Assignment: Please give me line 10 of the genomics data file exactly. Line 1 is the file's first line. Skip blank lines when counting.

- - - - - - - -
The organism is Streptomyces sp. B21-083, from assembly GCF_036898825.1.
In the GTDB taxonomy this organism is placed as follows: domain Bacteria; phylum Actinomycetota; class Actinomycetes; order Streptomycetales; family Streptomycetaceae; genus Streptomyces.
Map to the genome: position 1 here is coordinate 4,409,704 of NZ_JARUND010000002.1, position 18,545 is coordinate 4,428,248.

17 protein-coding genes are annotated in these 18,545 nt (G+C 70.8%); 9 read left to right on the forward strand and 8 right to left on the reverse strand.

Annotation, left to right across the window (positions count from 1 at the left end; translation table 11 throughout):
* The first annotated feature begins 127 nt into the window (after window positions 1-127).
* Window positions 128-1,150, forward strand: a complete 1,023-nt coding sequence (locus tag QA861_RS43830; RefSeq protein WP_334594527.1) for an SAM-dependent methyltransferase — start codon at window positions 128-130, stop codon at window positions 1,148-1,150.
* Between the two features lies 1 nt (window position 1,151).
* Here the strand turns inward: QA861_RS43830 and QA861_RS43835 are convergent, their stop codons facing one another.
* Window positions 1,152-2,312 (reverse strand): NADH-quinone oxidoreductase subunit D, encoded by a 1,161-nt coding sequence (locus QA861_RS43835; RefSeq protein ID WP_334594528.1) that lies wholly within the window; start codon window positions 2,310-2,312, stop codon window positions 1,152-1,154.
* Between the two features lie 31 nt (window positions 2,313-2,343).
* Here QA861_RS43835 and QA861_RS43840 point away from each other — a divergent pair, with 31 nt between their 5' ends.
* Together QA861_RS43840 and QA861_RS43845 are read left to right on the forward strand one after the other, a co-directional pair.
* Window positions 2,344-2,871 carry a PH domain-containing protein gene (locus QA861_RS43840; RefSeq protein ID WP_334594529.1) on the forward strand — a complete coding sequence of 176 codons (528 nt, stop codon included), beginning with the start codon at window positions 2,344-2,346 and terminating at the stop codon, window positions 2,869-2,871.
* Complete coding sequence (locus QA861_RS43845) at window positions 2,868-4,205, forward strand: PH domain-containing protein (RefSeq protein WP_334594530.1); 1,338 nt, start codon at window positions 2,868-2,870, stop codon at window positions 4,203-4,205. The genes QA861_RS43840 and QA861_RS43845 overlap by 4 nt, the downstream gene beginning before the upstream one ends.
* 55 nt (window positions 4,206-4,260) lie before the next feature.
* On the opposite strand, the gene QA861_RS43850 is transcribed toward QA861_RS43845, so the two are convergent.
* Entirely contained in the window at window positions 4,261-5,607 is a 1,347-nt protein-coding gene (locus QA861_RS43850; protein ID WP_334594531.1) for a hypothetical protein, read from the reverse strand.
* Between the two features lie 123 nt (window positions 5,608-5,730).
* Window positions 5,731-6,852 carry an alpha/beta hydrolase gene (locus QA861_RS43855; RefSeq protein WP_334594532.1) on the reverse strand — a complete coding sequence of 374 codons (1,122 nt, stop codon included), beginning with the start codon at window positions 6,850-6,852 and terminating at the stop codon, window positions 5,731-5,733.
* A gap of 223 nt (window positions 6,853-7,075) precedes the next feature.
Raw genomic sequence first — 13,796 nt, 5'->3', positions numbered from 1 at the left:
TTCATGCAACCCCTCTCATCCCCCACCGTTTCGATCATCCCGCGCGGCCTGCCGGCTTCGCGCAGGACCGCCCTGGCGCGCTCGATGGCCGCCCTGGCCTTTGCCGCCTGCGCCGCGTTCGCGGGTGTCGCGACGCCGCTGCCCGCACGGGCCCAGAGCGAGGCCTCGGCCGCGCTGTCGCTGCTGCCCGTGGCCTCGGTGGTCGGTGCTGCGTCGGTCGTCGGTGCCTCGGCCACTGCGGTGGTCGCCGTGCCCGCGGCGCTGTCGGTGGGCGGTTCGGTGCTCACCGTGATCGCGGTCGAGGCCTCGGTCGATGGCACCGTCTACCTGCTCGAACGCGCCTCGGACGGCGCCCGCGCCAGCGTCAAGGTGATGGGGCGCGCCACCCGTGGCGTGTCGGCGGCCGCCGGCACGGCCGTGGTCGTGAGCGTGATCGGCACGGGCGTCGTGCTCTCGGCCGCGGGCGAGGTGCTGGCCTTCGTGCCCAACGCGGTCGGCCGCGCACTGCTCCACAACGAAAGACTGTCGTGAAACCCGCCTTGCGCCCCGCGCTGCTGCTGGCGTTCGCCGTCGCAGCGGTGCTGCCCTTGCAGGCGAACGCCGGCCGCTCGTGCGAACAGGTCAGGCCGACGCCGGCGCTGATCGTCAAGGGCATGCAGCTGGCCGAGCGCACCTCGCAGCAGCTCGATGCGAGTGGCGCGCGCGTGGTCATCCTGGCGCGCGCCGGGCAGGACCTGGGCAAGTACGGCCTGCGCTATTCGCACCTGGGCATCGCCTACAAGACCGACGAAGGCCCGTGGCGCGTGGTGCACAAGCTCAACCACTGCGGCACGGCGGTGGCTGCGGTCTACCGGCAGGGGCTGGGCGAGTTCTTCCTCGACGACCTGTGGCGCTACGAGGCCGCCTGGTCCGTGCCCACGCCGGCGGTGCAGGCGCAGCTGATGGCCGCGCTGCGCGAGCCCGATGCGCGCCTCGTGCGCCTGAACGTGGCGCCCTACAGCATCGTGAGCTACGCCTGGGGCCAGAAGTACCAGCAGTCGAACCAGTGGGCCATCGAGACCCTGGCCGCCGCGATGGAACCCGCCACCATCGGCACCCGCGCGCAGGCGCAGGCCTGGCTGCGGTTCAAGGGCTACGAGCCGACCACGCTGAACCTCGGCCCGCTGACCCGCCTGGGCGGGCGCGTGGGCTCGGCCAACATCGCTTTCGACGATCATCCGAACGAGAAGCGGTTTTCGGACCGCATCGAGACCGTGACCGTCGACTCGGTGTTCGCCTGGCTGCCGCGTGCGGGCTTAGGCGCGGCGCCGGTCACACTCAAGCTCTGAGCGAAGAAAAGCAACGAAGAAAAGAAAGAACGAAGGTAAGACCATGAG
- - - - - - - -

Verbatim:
* Window positions 1,152-2,312 (reverse strand): NADH-quinone oxidoreductase subunit D, encoded by a 1,161-nt coding sequence (locus QA861_RS43835; RefSeq protein ID WP_334594528.1) that lies wholly within the window; start codon window positions 2,310-2,312, stop codon window positions 1,152-1,154.